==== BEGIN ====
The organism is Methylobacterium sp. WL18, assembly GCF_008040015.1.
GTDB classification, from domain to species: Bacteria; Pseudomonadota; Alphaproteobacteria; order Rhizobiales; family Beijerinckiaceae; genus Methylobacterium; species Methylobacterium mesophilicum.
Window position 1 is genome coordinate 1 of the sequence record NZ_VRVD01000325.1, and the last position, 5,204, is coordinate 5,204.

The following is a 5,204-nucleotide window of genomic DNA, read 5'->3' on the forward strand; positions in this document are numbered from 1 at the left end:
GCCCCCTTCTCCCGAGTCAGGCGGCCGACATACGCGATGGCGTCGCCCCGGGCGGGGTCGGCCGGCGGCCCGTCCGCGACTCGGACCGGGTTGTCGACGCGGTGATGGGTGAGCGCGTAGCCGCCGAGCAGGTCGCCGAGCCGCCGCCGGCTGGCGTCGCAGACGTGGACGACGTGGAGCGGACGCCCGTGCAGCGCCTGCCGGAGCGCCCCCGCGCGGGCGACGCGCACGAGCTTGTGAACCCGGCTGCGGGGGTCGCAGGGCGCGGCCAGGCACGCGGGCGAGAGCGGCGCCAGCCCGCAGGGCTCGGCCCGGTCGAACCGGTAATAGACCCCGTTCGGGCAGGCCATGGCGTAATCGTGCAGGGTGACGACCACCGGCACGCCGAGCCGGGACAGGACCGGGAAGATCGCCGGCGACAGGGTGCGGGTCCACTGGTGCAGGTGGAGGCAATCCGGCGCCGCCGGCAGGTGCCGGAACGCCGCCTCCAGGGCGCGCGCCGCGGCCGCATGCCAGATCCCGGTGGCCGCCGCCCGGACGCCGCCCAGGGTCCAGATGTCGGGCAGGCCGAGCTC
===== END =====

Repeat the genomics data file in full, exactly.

The organism is Methylobacterium sp. WL18, assembly GCF_008040015.1.
GTDB classification, from domain to species: Bacteria; Pseudomonadota; Alphaproteobacteria; order Rhizobiales; family Beijerinckiaceae; genus Methylobacterium; species Methylobacterium mesophilicum.
Window position 1 is genome coordinate 1 of the sequence record NZ_VRVD01000325.1, and the last position, 5,204, is coordinate 5,204.

The following is a 5,204-nucleotide window of genomic DNA, read 5'->3' on the forward strand; positions in this document are numbered from 1 at the left end:
GCCCCCTTCTCCCGAGTCAGGCGGCCGACATACGCGATGGCGTCGCCCCGGGCGGGGTCGGCCGGCGGCCCGTCCGCGACTCGGACCGGGTTGTCGACGCGGTGATGGGTGAGCGCGTAGCCGCCGAGCAGGTCGCCGAGCCGCCGCCGGCTGGCGTCGCAGACGTGGACGACGTGGAGCGGACGCCCGTGCAGCGCCTGCCGGAGCGCCCCCGCGCGGGCGACGCGCACGAGCTTGTGAACCCGGCTGCGGGGGTCGCAGGGCGCGGCCAGGCACGCGGGCGAGAGCGGCGCCAGCCCGCAGGGCTCGGCCCGGTCGAACCGGTAATAGACCCCGTTCGGGCAGGCCATGGCGTAATCGTGCAGGGTGACGACCACCGGCACGCCGAGCCGGGACAGGACCGGGAAGATCGCCGGCGACAGGGTGCGGGTCCACTGGTGCAGGTGGAGGCAATCCGGCGCCGCCGGCAGGTGCCGGAACGCCGCCTCCAGGGCGCGCGCCGCGGCCGCATGCCAGATCCCGGTGGCCGCCGCCCGGACGCCGCCCAGGGTCCAGATGTCGGGCAGGCCGAGCTC